Having shown the constitutional power of the United States to acquire territory whether by treaty, conquest, or discovery and occupation, we now approach the question as to the modes by which this federal authority may be exercised.

A history of the territorial expansion of the United States shows that territories have been annexed in three different ways: (1) by statute, (2) by treaty, and (3) by joint resolution.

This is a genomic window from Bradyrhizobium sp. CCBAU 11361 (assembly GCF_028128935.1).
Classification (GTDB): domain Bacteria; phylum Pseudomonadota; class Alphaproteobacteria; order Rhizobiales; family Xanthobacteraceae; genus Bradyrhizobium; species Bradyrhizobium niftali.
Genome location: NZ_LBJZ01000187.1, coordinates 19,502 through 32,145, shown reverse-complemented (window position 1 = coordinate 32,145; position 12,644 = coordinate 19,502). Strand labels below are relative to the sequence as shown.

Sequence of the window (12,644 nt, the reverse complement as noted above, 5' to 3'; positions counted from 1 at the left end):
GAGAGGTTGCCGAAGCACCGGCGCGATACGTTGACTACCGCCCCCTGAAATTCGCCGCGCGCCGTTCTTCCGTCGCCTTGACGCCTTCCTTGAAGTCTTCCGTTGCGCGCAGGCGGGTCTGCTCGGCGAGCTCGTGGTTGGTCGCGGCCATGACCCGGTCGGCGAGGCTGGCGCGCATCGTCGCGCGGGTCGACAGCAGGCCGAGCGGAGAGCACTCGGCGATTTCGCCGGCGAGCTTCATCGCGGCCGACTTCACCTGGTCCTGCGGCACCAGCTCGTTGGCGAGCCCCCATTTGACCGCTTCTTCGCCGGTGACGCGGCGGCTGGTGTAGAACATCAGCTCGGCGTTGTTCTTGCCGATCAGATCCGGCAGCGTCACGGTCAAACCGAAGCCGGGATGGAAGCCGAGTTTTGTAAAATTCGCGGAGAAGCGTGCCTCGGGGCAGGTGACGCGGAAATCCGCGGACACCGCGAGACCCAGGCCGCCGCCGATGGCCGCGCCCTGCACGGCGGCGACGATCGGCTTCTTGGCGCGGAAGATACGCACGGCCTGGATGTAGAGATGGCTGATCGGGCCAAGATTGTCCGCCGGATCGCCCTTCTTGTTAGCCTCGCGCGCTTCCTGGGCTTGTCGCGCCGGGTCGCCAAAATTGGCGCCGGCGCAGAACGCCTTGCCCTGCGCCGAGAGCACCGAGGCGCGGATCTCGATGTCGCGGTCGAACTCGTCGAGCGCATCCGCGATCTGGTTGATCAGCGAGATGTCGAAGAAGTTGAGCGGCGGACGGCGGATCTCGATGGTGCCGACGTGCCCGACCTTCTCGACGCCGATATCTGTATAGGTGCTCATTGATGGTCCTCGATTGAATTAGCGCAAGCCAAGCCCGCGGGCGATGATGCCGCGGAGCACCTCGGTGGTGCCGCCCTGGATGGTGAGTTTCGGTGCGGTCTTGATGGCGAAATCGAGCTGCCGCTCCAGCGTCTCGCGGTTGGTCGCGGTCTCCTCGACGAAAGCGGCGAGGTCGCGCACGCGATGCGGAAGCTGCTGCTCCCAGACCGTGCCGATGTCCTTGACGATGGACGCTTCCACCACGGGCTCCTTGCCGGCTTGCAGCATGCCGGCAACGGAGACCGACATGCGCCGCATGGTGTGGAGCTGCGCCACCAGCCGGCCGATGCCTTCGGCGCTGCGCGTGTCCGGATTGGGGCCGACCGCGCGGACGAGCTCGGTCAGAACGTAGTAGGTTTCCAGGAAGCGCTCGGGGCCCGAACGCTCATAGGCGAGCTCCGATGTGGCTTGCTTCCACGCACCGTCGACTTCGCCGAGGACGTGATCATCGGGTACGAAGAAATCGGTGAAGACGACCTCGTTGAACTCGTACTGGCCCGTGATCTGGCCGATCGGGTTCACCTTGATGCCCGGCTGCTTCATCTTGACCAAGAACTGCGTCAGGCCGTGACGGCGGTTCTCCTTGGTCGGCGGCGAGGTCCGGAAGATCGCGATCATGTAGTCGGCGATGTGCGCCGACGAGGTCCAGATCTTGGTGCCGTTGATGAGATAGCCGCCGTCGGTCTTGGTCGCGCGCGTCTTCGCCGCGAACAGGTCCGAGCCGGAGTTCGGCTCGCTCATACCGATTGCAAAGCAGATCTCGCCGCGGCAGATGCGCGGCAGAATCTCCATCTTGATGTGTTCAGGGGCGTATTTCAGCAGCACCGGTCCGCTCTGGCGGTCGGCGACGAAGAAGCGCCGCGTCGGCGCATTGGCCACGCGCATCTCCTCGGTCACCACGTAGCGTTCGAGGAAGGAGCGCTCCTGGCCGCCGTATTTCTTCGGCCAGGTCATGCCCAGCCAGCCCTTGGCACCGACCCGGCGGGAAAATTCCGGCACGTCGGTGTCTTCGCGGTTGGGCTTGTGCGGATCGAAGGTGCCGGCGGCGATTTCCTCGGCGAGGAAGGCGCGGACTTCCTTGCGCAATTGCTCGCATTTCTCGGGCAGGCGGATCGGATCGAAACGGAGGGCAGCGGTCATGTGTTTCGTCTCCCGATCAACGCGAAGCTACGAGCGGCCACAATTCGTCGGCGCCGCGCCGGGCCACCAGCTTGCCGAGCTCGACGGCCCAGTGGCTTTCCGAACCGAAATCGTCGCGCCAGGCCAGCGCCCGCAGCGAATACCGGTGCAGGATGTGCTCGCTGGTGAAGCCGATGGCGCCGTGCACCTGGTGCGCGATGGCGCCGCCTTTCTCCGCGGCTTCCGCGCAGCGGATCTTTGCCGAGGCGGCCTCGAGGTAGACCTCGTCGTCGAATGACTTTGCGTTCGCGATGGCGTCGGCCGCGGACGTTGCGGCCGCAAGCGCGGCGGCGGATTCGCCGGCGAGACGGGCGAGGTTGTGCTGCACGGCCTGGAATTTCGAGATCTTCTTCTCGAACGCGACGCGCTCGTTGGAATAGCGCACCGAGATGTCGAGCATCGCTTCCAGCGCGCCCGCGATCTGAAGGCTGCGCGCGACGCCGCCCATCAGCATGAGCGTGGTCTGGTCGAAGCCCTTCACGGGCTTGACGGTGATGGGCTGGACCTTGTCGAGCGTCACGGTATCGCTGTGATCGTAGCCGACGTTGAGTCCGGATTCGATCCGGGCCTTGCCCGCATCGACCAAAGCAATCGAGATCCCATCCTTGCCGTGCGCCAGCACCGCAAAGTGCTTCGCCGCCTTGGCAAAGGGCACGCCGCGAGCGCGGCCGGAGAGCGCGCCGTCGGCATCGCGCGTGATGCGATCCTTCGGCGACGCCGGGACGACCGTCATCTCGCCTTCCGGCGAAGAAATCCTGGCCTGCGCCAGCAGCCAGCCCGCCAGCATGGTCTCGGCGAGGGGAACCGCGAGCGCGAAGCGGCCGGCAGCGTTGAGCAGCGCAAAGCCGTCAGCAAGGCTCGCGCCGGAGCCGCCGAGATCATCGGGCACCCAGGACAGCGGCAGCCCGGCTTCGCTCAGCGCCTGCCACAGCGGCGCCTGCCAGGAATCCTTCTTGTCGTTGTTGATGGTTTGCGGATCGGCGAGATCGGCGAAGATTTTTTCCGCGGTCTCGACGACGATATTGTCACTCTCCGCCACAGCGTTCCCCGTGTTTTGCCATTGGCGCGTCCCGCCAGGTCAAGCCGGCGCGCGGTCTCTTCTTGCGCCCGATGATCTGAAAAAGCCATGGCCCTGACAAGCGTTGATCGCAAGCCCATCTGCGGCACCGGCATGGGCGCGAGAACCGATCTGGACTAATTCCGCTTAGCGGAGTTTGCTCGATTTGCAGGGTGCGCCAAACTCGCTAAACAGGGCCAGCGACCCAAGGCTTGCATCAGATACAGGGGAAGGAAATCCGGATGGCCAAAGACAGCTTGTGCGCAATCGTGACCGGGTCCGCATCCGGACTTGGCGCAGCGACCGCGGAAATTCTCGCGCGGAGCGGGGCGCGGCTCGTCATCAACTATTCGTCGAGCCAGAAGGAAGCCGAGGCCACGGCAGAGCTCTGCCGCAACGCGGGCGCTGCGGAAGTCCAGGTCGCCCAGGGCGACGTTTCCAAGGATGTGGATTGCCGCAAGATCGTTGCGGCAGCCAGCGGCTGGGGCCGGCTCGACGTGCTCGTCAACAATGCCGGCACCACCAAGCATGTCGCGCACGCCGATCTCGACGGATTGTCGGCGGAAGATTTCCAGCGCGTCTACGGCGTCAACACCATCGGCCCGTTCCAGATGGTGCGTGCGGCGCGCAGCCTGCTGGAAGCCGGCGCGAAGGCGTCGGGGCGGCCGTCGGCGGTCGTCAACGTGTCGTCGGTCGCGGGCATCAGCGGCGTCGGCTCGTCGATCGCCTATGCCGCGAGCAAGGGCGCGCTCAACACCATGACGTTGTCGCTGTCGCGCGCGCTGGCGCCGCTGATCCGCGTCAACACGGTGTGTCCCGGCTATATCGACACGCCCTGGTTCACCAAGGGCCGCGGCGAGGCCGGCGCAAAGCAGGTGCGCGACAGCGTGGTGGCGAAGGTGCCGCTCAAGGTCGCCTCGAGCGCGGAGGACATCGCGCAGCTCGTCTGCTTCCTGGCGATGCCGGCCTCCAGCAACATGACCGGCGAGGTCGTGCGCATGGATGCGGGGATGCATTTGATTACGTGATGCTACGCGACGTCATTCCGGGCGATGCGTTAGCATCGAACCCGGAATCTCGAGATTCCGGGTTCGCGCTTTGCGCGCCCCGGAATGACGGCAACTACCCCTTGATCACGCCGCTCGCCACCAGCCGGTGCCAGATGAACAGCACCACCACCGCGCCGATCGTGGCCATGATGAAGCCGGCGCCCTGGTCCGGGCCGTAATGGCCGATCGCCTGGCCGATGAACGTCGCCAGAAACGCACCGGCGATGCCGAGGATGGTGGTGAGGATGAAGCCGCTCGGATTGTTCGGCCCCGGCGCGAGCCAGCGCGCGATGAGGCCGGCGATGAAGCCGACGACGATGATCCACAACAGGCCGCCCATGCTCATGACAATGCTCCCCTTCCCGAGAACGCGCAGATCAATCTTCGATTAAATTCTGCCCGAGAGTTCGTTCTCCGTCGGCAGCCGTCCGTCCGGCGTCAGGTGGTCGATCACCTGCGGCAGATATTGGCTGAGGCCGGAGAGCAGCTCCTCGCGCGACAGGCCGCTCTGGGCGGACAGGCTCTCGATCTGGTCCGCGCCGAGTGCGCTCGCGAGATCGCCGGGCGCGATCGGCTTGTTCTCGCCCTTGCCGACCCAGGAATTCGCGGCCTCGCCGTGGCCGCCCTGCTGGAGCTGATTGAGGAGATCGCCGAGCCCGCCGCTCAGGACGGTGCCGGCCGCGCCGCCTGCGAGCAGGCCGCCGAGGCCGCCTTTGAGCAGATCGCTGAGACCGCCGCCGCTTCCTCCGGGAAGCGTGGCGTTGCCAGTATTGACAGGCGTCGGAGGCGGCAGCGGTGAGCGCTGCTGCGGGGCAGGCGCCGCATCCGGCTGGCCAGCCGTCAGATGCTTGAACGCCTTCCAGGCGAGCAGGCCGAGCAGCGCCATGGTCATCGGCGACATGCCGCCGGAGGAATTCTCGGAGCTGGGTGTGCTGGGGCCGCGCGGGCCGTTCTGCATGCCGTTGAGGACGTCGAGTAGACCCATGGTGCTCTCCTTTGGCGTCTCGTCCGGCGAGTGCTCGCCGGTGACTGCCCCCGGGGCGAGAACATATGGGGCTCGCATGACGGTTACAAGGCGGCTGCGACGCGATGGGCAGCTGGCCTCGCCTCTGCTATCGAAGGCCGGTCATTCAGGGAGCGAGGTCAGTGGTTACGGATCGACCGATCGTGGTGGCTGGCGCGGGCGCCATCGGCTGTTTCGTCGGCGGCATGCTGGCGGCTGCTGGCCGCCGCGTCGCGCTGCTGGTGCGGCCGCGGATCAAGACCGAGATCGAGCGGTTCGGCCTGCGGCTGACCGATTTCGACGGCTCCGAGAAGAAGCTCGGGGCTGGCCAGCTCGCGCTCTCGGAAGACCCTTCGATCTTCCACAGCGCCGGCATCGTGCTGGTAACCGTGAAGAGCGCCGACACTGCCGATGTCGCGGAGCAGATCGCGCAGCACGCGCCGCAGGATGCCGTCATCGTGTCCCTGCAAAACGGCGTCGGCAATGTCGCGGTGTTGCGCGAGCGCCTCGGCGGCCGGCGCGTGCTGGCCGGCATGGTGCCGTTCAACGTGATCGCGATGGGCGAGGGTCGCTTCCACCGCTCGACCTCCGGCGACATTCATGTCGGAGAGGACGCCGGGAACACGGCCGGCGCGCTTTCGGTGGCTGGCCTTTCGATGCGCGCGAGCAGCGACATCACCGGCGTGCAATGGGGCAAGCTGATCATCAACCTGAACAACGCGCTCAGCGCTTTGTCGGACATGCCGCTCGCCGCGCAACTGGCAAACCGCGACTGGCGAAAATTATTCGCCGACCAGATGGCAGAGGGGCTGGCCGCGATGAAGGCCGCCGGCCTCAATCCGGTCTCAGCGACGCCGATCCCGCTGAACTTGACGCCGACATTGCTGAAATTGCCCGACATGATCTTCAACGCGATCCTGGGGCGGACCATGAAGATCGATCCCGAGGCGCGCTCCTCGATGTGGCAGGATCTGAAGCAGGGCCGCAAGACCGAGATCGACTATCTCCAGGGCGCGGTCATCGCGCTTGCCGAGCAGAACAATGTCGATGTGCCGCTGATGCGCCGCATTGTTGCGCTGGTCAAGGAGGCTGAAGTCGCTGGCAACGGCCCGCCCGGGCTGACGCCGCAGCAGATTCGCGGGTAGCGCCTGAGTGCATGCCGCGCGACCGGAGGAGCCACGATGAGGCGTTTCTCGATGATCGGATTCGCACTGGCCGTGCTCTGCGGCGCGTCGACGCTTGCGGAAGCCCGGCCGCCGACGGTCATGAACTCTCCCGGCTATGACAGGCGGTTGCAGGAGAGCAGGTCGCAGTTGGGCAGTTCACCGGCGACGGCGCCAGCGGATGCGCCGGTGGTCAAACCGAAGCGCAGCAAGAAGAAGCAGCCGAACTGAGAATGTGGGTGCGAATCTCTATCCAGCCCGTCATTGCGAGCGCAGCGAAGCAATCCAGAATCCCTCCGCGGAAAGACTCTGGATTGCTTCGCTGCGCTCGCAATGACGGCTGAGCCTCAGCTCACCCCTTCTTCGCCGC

The process of extending American sovereignty by simple statute and executive action authorized thereby was illustrated, as we have just seen, in the case of the Guano Islands. The annexation of territory by treaty has been the method most usually employed. The Louisiana Territory, Florida, Alaska, the Mexican cessions, the Samoan Islands, Porto Rico, and the Philippines were obtained in this manner. The constitutionality of this mode of acquisition has already been discussed.